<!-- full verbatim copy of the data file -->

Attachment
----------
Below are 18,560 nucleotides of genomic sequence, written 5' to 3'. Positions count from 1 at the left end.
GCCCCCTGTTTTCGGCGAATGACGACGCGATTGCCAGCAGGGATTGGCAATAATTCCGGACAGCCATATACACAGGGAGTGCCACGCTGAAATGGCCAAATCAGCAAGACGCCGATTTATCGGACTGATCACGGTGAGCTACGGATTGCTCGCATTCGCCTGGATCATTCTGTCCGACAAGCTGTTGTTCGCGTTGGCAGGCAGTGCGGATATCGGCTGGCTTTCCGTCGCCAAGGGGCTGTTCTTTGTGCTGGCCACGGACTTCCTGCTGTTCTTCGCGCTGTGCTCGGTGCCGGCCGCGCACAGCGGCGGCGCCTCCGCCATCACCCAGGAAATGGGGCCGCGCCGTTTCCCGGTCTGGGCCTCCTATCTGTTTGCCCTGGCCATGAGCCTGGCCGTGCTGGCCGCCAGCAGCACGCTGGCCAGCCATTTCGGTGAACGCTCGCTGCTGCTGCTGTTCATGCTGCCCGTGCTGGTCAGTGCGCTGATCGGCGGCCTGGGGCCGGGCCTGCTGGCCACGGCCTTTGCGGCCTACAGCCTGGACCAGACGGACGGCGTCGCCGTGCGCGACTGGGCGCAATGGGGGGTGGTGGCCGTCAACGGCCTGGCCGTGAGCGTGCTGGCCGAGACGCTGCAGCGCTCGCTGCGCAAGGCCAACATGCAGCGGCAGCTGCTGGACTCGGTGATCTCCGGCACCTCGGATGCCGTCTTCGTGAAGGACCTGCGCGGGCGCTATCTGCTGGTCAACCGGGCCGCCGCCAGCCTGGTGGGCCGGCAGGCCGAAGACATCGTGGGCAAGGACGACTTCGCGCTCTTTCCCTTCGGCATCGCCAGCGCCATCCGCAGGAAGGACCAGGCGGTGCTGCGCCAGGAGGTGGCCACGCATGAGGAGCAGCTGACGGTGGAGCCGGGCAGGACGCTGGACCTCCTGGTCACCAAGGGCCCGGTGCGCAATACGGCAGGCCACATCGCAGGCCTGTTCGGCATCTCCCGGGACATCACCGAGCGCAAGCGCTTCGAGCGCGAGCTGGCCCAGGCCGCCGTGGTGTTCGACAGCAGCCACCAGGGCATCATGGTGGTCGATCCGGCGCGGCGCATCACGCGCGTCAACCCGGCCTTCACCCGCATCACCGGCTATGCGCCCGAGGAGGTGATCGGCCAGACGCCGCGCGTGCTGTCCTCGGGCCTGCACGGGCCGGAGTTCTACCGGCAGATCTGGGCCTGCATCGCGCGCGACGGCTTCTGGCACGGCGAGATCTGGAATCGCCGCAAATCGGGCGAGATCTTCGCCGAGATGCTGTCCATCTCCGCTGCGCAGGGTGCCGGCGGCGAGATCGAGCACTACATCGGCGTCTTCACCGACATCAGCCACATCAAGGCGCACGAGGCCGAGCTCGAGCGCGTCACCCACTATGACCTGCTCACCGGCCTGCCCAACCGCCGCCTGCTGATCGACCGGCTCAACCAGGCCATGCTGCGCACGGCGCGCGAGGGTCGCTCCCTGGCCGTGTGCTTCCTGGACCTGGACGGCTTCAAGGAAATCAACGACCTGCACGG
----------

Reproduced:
Below are 18,560 nucleotides of genomic sequence, written 5' to 3'. Positions count from 1 at the left end.
GCCCCCTGTTTTCGGCGAATGACGACGCGATTGCCAGCAGGGATTGGCAATAATTCCGGACAGCCATATACACAGGGAGTGCCACGCTGAAATGGCCAAATCAGCAAGACGCCGATTTATCGGACTGATCACGGTGAGCTACGGATTGCTCGCATTCGCCTGGATCATTCTGTCCGACAAGCTGTTGTTCGCGTTGGCAGGCAGTGCGGATATCGGCTGGCTTTCCGTCGCCAAGGGGCTGTTCTTTGTGCTGGCCACGGACTTCCTGCTGTTCTTCGCGCTGTGCTCGGTGCCGGCCGCGCACAGCGGCGGCGCCTCCGCCATCACCCAGGAAATGGGGCCGCGCCGTTTCCCGGTCTGGGCCTCCTATCTGTTTGCCCTGGCCATGAGCCTGGCCGTGCTGGCCGCCAGCAGCACGCTGGCCAGCCATTTCGGTGAACGCTCGCTGCTGCTGCTGTTCATGCTGCCCGTGCTGGTCAGTGCGCTGATCGGCGGCCTGGGGCCGGGCCTGCTGGCCACGGCCTTTGCGGCCTACAGCCTGGACCAGACGGACGGCGTCGCCGTGCGCGACTGGGCGCAATGGGGGGTGGTGGCCGTCAACGGCCTGGCCGTGAGCGTGCTGGCCGAGACGCTGCAGCGCTCGCTGCGCAAGGCCAACATGCAGCGGCAGCTGCTGGACTCGGTGATCTCCGGCACCTCGGATGCCGTCTTCGTGAAGGACCTGCGCGGGCGCTATCTGCTGGTCAACCGGGCCGCCGCCAGCCTGGTGGGCCGGCAGGCCGAAGACATCGTGGGCAAGGACGACTTCGCGCTCTTTCCCTTCGGCATCGCCAGCGCCATCCGCAGGAAGGACCAGGCGGTGCTGCGCCAGGAGGTGGCCACGCATGAGGAGCAGCTGACGGTGGAGCCGGGCAGGACGCTGGACCTCCTGGTCACCAAGGGCCCGGTGCGCAATACGGCAGGCCACATCGCAGGCCTGTTCGGCATCTCCCGGGACATCACCGAGCGCAAGCGCTTCGAGCGCGAGCTGGCCCAGGCCGCCGTGGTGTTCGACAGCAGCCACCAGGGCATCATGGTGGTCGATCCGGCGCGGCGCATCACGCGCGTCAACCCGGCCTTCACCCGCATCACCGGCTATGCGCCCGAGGAGGTGATCGGCCAGACGCCGCGCGTGCTGTCCTCGGGCCTGCACGGGCCGGAGTTCTACCGGCAGATCTGGGCCTGCATCGCGCGCGACGGCTTCTGGCACGGCGAGATCTGGAATCGCCGCAAATCGGGCGAGATCTTCGCCGAGATGCTGTCCATCTCCGCTGCGCAGGGTGCCGGCGGCGAGATCGAGCACTACATCGGCGTCTTCACCGACATCAGCCACATCAAGGCGCACGAGGCCGAGCTCGAGCGCGTCACCCACTATGACCTGCTCACCGGCCTGCCCAACCGCCGCCTGCTGATCGACCGGCTCAACCAGGCCATGCTGCGCACGGCGCGCGAGGGTCGCTCCCTGGCCGTGTGCTTCCTGGACCTGGACGGCTTCAAGGAAATCAACGACCTGCACGG